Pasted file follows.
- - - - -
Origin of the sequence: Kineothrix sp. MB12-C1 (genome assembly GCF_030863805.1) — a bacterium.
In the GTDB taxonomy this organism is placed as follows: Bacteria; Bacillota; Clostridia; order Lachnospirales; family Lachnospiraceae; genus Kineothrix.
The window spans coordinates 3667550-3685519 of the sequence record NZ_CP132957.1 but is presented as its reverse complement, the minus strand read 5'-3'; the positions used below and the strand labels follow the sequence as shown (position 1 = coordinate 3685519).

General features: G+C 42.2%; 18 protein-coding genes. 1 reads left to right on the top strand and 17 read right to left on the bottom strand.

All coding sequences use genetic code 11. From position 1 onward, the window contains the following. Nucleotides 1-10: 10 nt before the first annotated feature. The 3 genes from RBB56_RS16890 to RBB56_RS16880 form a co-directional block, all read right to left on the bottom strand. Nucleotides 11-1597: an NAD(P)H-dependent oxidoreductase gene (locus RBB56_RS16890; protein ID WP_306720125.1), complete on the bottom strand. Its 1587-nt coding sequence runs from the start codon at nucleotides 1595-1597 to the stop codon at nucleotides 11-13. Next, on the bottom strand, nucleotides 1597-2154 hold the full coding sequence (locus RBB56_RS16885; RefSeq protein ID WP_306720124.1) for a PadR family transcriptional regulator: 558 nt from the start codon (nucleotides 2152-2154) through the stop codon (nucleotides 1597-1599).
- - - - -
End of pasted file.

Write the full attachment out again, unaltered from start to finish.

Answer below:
Origin of the sequence: Kineothrix sp. MB12-C1 (genome assembly GCF_030863805.1) — a bacterium.
In the GTDB taxonomy this organism is placed as follows: Bacteria; Bacillota; Clostridia; order Lachnospirales; family Lachnospiraceae; genus Kineothrix.
The window spans coordinates 3667550-3685519 of the sequence record NZ_CP132957.1 but is presented as its reverse complement, the minus strand read 5'-3'; the positions used below and the strand labels follow the sequence as shown (position 1 = coordinate 3685519).

General features: G+C 42.2%; 18 protein-coding genes. 1 reads left to right on the top strand and 17 read right to left on the bottom strand.

All coding sequences use genetic code 11. From position 1 onward, the window contains the following. Nucleotides 1-10: 10 nt before the first annotated feature. The 3 genes from RBB56_RS16890 to RBB56_RS16880 form a co-directional block, all read right to left on the bottom strand. Nucleotides 11-1597: an NAD(P)H-dependent oxidoreductase gene (locus RBB56_RS16890; protein ID WP_306720125.1), complete on the bottom strand. Its 1587-nt coding sequence runs from the start codon at nucleotides 1595-1597 to the stop codon at nucleotides 11-13. Next, on the bottom strand, nucleotides 1597-2154 hold the full coding sequence (locus RBB56_RS16885; RefSeq protein ID WP_306720124.1) for a PadR family transcriptional regulator: 558 nt from the start codon (nucleotides 2152-2154) through the stop codon (nucleotides 1597-1599).